The NOME group recently targeted the city of Yei, in South Sudan to improve the geoint data about it, Cardillo said. They added more than 700 kilometers of new roads and more than 70,000 new features in seven weeks. That’s one small town in a remote part of a vast and relatively undeveloped country. Add the rest of the world and you get some idea of the vast expanse of data NGA will be coping with.
Here’s Cardillo’s speech as prepared for delivery (he dropped the Ben and Jerry reference):
On this day, 73 years ago – June 5th, 1944 – General Eisenhower drafted two letters. Each was written in anticipation of the operation he would initiate the very next day – D-Day. Operation Overlord relied upon some of the most important maps, charts and imagery intelligence in history. Annotated defensive positions for targeting, terrain models for cliff-side assaults, and landing zones for gliders and paratroopers. With such intelligence insight, Eisenhower maximized his understanding of the adversary and minimized the adversary’s understanding of his capabilities and intentions. Max your awareness, counter theirs, that’s always been the equation.
Now, back to those letters. This is from the one he didn’t use:
“My decision to attack, at this time and place, was based upon the best information available. The troops did all that bravery and devotion to duty could do. If any blame or fault attaches to the attempt, it is mine alone.”
This reflection on D-Day, and the day before, D-Minus One, is a poignant reminder of who we are as intelligence professionals and as a combat support agency. We exist but for one reason, to advantage our decision-makers and the warfighters they deploy. And when the deployment transitions from defend to defeat, we must ensure that that fight is not fair, and that we have the advantage.
So this morning, I’d like to talk about the GEOINT revolution that we’ve sparked in our time and how I believe it will drive – and how it must drive – the next generation of intelligence. Our team is ready and our profession is poised to elevate our effect and our relevance. For Team GEOINT – this is our time.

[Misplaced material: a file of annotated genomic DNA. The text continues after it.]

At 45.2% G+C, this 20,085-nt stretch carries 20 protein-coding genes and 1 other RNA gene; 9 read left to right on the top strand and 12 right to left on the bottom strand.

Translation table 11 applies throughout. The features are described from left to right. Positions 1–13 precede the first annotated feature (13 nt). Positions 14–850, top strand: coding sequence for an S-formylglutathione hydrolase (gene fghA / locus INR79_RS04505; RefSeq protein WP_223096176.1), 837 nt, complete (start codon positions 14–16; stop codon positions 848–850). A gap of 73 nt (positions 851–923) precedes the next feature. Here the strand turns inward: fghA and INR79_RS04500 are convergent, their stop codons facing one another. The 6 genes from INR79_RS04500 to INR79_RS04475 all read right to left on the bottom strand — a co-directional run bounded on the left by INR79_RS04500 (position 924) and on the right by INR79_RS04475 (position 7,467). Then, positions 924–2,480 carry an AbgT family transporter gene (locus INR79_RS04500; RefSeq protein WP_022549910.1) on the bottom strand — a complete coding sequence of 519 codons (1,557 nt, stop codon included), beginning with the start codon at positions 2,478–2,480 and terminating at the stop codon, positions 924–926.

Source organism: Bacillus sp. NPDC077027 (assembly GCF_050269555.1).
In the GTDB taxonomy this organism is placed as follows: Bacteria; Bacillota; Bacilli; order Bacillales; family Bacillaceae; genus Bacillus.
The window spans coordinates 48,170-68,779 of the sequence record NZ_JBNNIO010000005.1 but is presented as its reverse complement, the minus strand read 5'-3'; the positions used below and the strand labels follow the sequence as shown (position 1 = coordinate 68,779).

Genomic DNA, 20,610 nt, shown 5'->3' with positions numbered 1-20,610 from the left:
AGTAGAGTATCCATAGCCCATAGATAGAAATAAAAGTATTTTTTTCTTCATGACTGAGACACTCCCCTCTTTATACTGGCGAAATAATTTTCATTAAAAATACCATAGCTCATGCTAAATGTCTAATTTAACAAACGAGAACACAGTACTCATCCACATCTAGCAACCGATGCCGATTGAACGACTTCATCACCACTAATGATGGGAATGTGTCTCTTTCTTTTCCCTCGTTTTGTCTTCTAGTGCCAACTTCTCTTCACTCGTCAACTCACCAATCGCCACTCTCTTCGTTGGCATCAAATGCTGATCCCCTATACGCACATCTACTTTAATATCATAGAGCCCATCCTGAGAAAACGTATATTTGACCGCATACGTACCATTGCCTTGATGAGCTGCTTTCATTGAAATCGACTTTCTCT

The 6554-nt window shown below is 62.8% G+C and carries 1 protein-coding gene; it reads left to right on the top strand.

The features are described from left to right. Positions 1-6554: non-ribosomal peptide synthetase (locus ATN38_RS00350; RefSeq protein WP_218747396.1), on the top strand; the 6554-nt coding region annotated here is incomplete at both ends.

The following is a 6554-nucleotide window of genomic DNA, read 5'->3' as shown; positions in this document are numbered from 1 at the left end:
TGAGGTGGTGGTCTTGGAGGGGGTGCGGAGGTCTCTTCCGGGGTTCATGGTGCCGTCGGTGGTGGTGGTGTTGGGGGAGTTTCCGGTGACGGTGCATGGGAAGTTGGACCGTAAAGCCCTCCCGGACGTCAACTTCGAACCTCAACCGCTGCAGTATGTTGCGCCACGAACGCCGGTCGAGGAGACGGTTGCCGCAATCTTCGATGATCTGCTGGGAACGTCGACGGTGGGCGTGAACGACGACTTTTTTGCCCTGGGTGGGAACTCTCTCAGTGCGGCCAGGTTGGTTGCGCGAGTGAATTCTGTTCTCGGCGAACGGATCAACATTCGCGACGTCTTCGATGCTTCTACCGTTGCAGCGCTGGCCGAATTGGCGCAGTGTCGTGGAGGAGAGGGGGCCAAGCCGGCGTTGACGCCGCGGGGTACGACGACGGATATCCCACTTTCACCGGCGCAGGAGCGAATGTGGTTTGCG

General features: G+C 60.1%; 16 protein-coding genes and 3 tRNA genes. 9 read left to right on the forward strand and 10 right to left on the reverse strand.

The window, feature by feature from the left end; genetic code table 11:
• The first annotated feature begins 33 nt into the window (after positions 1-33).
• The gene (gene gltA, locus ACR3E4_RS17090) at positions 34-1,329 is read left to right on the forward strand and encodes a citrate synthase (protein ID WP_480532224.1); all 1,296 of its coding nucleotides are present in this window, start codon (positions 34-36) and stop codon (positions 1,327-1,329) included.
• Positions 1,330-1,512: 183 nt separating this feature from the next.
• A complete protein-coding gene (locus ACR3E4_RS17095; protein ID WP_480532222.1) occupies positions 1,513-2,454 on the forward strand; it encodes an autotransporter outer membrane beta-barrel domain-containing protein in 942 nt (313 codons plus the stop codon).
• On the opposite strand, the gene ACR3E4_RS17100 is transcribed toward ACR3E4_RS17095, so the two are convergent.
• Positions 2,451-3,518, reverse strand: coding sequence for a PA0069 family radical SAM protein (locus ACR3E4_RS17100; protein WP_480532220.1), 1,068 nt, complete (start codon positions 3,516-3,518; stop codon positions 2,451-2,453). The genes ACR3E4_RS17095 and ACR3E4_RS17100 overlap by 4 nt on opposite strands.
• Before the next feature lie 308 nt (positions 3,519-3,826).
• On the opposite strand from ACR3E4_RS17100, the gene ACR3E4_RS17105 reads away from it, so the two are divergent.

We are standing where the SIGINT community stood when the internet became the digital fabric of the planet. And whether our new persistent view of the world comes from space, air, sea, or ground – in five years, there may be a million times more than the amount of geospatial data that we have today. Yes, a million times more.
So we’re at our own version of D-Minus One in a world that has moved from data scarcity to data abundance, from hunting for that one perfect image to creating coherence from a flood of images and the services that follow.
We’ll either sink, or we’ll swim, or we’ll ride the rising tide. I say we ride!
So just how big is this rising tide? If we were to attempt to manually exploit the commercial satellite imagery we expect to have over the next 20 years, we would need eight million imagery analysts. Even now, every day in just one combat theater with a single sensor, we collect the data equivalent of three NFL seasons – every game. In high definition!
Imagine a coach trying to understand the strategy of his opponents by watching every play made by every team in every game for three seasons – all in one single day. Because three more seasons will be coming tomorrow. That’s what we ask our analysts to do – when we don’t augment them with automation. But with all this data – and dramatic improvements in computing power – we have a phenomenal opportunity to do and achieve even more.